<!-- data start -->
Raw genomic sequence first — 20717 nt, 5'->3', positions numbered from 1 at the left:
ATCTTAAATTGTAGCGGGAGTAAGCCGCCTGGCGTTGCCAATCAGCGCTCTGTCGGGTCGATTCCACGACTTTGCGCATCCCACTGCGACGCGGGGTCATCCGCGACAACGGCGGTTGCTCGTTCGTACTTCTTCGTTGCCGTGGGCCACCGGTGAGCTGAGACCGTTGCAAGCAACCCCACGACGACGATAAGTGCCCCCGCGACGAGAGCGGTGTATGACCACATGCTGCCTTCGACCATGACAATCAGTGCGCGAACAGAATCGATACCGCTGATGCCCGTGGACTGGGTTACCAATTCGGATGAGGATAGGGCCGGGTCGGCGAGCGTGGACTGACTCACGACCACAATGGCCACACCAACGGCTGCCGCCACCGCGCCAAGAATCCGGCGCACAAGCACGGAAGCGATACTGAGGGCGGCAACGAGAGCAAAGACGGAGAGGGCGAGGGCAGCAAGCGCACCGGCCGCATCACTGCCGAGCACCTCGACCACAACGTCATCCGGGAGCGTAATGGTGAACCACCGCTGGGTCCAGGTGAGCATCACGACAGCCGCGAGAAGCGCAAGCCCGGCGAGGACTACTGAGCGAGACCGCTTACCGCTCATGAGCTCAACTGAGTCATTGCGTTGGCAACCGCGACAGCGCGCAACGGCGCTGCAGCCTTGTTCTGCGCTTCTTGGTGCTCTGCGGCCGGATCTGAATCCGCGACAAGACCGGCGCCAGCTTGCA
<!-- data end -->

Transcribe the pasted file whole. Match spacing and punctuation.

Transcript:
Raw genomic sequence first — 20717 nt, 5'->3', positions numbered from 1 at the left:
ATCTTAAATTGTAGCGGGAGTAAGCCGCCTGGCGTTGCCAATCAGCGCTCTGTCGGGTCGATTCCACGACTTTGCGCATCCCACTGCGACGCGGGGTCATCCGCGACAACGGCGGTTGCTCGTTCGTACTTCTTCGTTGCCGTGGGCCACCGGTGAGCTGAGACCGTTGCAAGCAACCCCACGACGACGATAAGTGCCCCCGCGACGAGAGCGGTGTATGACCACATGCTGCCTTCGACCATGACAATCAGTGCGCGAACAGAATCGATACCGCTGATGCCCGTGGACTGGGTTACCAATTCGGATGAGGATAGGGCCGGGTCGGCGAGCGTGGACTGACTCACGACCACAATGGCCACACCAACGGCTGCCGCCACCGCGCCAAGAATCCGGCGCACAAGCACGGAAGCGATACTGAGGGCGGCAACGAGAGCAAAGACGGAGAGGGCGAGGGCAGCAAGCGCACCGGCCGCATCACTGCCGAGCACCTCGACCACAACGTCATCCGGGAGCGTAATGGTGAACCACCGCTGGGTCCAGGTGAGCATCACGACAGCCGCGAGAAGCGCAAGCCCGGCGAGGACTACTGAGCGAGACCGCTTACCGCTCATGAGCTCAACTGAGTCATTGCGTTGGCAACCGCGACAGCGCGCAACGGCGCTGCAGCCTTGTTCTGCGCTTCTTGGTGCTCTGCGGCCGGATCTGAATCCGCGACAAGACCGGCGCCAGCTTGCA